Untoward Effects

Adefovir dipivoxil causes dose-related nephrotoxicity, manifested by azotemia and hypophos-phatemia, acidosis, glycosuria, and proteinuria, which usually are reversible after discontinuation. The lower dose (10 mg/day) used in chronic HBV infection patients has been associated with few adverse events (e.g., headache, abdominal discomfort, diarrhea, and asthenia) and negligible renal toxicity compared with a threefold higher dose. Adverse events lead to drug discontinuation in ~2% of patients. After 2 years of dosing, the risk of a significant rise in serum creatinine is ~2% but is higher in those with preexisting renal insufficiency. Acute, sometimes severe exacerbations of hepatitis can occur in patients stopping adefovir. Close monitoring is needed, and resumption of antiviral therapy may be required.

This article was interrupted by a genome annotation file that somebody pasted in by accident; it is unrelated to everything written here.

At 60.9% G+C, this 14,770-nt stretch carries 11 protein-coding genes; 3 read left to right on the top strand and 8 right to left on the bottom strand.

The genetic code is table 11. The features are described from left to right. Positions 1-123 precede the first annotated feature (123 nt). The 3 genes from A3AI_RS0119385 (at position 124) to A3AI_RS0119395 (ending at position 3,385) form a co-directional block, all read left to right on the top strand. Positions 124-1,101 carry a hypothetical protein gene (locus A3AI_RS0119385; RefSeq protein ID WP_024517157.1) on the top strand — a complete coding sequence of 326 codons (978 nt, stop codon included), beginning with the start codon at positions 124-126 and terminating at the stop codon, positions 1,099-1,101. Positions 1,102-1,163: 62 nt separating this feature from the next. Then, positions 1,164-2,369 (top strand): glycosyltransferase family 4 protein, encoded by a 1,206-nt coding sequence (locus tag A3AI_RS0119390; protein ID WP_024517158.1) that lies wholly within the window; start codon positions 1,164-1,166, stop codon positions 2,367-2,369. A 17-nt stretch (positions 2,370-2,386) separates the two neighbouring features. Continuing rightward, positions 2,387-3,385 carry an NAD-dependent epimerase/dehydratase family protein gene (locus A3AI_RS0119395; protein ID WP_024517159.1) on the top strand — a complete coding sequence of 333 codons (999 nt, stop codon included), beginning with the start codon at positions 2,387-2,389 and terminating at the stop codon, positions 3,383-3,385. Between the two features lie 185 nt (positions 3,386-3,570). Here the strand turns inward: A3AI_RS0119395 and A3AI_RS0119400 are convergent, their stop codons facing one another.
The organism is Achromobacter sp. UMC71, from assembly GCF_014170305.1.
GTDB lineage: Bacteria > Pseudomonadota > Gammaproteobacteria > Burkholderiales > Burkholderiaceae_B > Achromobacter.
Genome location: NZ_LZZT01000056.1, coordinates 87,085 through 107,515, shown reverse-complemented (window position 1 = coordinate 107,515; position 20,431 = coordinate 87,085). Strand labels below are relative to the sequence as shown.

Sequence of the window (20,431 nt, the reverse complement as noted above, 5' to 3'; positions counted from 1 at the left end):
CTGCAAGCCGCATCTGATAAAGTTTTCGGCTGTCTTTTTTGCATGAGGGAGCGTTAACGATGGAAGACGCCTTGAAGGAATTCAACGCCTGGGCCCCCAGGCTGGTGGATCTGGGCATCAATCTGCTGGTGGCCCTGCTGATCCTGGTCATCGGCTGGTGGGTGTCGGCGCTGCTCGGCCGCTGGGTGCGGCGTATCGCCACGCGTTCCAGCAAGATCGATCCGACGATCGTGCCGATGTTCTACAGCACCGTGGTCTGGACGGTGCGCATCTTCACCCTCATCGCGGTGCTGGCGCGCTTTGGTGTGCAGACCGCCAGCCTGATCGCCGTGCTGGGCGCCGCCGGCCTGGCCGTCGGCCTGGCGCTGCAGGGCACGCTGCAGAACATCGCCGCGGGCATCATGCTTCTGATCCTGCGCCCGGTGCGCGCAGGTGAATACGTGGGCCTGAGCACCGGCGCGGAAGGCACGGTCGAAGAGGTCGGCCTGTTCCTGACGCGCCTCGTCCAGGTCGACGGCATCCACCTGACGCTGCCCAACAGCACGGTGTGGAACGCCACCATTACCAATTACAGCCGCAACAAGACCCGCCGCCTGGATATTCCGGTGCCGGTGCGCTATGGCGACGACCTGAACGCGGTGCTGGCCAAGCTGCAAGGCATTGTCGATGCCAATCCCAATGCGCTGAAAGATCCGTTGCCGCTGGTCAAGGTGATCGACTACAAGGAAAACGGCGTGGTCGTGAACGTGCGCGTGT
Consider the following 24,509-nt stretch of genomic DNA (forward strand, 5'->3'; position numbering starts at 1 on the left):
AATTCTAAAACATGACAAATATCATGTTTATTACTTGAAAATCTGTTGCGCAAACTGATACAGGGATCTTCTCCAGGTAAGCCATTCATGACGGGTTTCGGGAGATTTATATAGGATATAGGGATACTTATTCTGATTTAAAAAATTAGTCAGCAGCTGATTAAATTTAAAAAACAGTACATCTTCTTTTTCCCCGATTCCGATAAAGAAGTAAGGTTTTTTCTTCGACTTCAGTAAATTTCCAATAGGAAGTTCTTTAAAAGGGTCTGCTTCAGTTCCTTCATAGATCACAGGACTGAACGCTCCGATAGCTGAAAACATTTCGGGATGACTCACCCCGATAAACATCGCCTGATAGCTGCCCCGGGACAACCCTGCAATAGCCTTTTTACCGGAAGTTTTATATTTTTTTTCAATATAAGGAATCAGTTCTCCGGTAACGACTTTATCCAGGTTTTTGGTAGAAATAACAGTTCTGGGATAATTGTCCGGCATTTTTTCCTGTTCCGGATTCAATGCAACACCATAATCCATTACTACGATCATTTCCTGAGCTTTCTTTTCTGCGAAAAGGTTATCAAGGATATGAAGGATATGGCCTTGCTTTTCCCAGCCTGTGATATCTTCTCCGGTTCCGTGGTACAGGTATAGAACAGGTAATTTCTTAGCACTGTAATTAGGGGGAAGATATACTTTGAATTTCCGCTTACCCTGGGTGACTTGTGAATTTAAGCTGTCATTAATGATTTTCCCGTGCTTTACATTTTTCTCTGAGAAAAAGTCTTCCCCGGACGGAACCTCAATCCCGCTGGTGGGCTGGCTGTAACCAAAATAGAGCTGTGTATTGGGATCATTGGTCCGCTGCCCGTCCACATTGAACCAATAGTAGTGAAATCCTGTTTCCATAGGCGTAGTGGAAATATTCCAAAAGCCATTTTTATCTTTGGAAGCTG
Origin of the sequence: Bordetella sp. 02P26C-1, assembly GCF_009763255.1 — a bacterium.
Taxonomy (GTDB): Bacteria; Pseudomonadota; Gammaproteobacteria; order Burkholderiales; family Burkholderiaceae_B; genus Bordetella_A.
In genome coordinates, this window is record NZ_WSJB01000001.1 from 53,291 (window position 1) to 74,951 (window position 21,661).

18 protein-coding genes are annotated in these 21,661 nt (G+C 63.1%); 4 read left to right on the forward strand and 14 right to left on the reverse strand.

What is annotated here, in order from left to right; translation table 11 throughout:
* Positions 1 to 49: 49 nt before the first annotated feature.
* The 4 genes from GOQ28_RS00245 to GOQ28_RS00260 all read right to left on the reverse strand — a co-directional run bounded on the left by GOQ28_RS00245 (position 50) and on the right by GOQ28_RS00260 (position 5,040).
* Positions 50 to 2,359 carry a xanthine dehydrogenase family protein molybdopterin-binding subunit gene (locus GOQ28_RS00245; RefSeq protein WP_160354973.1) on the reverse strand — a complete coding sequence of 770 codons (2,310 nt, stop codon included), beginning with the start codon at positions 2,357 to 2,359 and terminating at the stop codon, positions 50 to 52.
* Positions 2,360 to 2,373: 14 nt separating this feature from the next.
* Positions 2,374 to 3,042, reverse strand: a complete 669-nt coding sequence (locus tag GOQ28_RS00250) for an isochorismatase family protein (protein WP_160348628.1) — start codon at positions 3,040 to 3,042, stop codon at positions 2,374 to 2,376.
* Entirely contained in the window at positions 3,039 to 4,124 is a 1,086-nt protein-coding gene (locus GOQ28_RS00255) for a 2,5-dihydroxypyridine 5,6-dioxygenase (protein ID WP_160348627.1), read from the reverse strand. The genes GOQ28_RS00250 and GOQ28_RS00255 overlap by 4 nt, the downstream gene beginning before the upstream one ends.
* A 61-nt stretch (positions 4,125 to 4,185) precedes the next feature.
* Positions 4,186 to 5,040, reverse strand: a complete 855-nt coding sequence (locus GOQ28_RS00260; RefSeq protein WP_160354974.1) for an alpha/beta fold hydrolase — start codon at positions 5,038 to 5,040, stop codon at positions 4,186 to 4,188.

No clinically important drug interactions are recognized, although drugs that reduce renal function or compete for active tubular secretion could decrease adefovir clearance. An increased risk of lactic acidosis and hepatic steatosis may exist when adefovir is combined with antiretroviral agents.

High doses in animals cause renal tubular dysfunction, hepatotoxicity, and toxicity to lymphoid tissues. Adefovir dipivoxil is not associated with reproductive toxicity (pregnancy category C).

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